MARION COUNTY, Ind. (WISH) — The State Board of Education met today to discuss the possibility of losing Indiana’s No Child Left Behind waiver. The waiver allows flexibility in how Indiana schools use more than $250 million in federal funding each year.
State Superintendent of Public Instruction Glenda Ritz provided an update to the state board on how she and other state leaders are working to prove they meet the requirements to keep the waiver. The main areas of concern are the monitoring of low performing schools and implementing college and career ready standards with an assessment to test them.
The findings stem from an evaluation done August 21 & 22, 2013. State education officials said in the meeting that the government shutdown slowed the report, but Ritz was hoping to receive it in October. Instead she received word at the end of April and received a letter dated May 1 last week.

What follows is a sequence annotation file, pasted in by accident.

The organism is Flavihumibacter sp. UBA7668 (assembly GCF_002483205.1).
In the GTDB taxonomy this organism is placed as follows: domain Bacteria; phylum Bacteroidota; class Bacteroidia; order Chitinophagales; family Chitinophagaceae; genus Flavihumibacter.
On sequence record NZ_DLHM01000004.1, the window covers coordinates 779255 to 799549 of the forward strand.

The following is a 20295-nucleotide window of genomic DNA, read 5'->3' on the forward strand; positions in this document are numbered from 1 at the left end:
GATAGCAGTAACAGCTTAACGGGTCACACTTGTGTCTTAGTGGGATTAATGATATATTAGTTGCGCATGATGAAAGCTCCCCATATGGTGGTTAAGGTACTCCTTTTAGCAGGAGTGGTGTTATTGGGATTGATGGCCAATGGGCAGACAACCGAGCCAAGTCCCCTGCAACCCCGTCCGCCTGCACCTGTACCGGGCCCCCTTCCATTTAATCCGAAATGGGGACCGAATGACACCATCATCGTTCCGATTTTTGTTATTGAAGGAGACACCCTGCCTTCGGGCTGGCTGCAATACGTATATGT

State board member Brad Oliver said he finds it hard to believe that Ritz and her staff didn’t see this coming before the May 1 letter. He says that’s when he found out a condition had been placed on Indiana’s waiver. The state receives about $266-million annually from the federal government. The waiver allows spending flexibility for about 20-percent of those funds.
Ritz said she knew some sort of amendments would need to be presented to their waiver application, but didn’t know anything specifically until she received the letter. She said Indiana’s move away from Common Core played a part in the findings. Ritz said it’s hard to implement plans that are so new, but she’s confident Indiana will retain its waiver. Two other state, Minnesota and Virginia, have obtained waivers while operating with a plan other than Common Core.
The state has until June 30 to prove to the U.S. Department of Education it is meeting all requirements. If that deadline is missed, the waiver is not lost immediately. It will be labeled ‘high risk.’